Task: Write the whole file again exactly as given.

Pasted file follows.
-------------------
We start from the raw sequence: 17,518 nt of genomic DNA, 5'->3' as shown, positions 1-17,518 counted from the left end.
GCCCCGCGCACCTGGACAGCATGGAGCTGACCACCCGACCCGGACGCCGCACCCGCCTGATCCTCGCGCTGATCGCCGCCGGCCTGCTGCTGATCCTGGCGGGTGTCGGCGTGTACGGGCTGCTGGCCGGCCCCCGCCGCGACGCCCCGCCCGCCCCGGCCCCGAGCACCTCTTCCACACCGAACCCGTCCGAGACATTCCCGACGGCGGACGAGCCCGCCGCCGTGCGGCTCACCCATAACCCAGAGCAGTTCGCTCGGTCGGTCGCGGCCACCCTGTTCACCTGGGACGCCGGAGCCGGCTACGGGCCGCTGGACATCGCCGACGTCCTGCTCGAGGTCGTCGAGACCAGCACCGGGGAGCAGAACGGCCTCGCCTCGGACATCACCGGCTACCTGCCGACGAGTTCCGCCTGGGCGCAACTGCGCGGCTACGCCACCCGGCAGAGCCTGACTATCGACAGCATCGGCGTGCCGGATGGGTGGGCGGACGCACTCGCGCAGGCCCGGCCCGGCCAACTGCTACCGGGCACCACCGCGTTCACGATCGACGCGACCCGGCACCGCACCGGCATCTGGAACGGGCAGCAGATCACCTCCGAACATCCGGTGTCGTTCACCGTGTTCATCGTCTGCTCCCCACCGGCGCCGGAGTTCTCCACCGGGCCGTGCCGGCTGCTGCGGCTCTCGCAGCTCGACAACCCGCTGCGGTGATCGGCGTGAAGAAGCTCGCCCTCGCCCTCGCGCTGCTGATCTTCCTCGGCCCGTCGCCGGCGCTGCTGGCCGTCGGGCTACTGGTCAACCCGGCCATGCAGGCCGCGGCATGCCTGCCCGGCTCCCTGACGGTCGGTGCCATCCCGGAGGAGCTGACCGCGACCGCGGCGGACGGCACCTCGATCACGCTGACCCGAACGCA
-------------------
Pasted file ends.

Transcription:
We start from the raw sequence: 17,518 nt of genomic DNA, 5'->3' as shown, positions 1-17,518 counted from the left end.
GCCCCGCGCACCTGGACAGCATGGAGCTGACCACCCGACCCGGACGCCGCACCCGCCTGATCCTCGCGCTGATCGCCGCCGGCCTGCTGCTGATCCTGGCGGGTGTCGGCGTGTACGGGCTGCTGGCCGGCCCCCGCCGCGACGCCCCGCCCGCCCCGGCCCCGAGCACCTCTTCCACACCGAACCCGTCCGAGACATTCCCGACGGCGGACGAGCCCGCCGCCGTGCGGCTCACCCATAACCCAGAGCAGTTCGCTCGGTCGGTCGCGGCCACCCTGTTCACCTGGGACGCCGGAGCCGGCTACGGGCCGCTGGACATCGCCGACGTCCTGCTCGAGGTCGTCGAGACCAGCACCGGGGAGCAGAACGGCCTCGCCTCGGACATCACCGGCTACCTGCCGACGAGTTCCGCCTGGGCGCAACTGCGCGGCTACGCCACCCGGCAGAGCCTGACTATCGACAGCATCGGCGTGCCGGATGGGTGGGCGGACGCACTCGCGCAGGCCCGGCCCGGCCAACTGCTACCGGGCACCACCGCGTTCACGATCGACGCGACCCGGCACCGCACCGGCATCTGGAACGGGCAGCAGATCACCTCCGAACATCCGGTGTCGTTCACCGTGTTCATCGTCTGCTCCCCACCGGCGCCGGAGTTCTCCACCGGGCCGTGCCGGCTGCTGCGGCTCTCGCAGCTCGACAACCCGCTGCGGTGATCGGCGTGAAGAAGCTCGCCCTCGCCCTCGCGCTGCTGATCTTCCTCGGCCCGTCGCCGGCGCTGCTGGCCGTCGGGCTACTGGTCAACCCGGCCATGCAGGCCGCGGCATGCCTGCCCGGCTCCCTGACGGTCGGTGCCATCCCGGAGGAGCTGACCGCGACCGCGGCGGACGGCACCTCGATCACGCTGACCCGAACGCA